Wisteria Is Stuff That Works
This is a new Sunday series that I’m calling Stuff that Works. Each Sunday I’ll pick an item that is for me a foundation element in my line up of stuff that matters or as legendary Texas singer songwriter Guy Clark put it – “The kind of stuff you reach for when you fall.”
For about the last fifteen years I’ve marked the arrival of spring with the spectacular blooming of a white Chinese Wisteria (Wisteria sinensis) that scales and covers the top of a pergola on my back patio.
The plant is aggressive enough to be considered an invasive weed by some, but I can’t help but marvel at the perfect flowers, called racemes, for their grape cluster like appearance and heavy fragrance of perfume that pours off these flowers during their peak.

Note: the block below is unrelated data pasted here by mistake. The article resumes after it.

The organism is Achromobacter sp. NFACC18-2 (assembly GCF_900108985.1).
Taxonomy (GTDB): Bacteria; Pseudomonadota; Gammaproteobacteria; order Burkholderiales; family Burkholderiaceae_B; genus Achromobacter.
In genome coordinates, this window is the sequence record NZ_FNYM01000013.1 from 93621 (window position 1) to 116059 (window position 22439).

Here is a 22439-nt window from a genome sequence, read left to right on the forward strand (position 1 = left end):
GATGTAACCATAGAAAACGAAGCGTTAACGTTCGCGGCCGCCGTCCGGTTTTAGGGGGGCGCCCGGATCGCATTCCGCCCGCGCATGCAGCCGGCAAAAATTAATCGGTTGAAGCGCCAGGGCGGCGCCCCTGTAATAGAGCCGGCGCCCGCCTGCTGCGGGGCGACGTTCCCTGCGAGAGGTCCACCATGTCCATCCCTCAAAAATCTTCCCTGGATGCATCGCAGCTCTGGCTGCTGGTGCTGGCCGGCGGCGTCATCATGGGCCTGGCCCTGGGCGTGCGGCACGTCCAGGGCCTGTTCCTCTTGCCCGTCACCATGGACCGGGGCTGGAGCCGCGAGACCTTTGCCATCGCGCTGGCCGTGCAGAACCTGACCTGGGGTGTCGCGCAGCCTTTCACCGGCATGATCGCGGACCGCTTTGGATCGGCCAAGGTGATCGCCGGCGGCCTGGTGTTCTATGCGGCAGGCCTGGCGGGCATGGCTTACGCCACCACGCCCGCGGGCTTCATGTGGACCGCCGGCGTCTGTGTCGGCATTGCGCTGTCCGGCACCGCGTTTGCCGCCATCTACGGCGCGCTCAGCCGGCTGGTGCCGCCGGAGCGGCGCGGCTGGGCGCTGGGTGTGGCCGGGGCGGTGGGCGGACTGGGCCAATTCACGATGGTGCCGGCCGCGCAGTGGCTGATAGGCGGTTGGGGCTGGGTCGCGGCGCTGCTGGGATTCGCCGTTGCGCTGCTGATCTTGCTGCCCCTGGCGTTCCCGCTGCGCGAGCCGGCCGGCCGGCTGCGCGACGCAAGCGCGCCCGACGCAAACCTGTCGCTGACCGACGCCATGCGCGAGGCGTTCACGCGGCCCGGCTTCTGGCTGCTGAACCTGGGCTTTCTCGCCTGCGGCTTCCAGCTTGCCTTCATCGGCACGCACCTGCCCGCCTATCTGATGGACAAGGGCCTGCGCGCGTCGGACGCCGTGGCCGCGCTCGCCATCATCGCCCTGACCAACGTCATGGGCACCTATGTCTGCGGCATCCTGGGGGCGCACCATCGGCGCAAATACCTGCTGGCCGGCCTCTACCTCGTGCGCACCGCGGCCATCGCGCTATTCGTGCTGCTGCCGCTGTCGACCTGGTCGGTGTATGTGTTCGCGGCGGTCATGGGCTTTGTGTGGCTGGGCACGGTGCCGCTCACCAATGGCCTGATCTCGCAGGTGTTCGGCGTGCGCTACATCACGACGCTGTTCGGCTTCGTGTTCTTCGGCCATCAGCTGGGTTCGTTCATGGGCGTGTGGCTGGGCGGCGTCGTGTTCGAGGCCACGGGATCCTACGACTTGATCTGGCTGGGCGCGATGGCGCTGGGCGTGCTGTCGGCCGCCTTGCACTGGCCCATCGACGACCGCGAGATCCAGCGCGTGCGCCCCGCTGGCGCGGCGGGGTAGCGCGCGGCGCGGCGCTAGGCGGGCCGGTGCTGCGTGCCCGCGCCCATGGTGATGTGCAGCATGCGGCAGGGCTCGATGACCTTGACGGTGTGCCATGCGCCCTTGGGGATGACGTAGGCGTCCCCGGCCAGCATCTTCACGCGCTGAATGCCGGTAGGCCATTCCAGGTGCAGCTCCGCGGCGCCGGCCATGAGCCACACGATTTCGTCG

Probably the thing I enjoy as much as anything is that this is a plant that takes hope and patience. Some varieties can take years to mature enough to bloom and the strength of the fragrance grows as the plant gets older. I think that’s where some of my attachment to its arrival each spring is drawn from.
The plant is a popular subject in songs and poems and even the occasional infamous street name.
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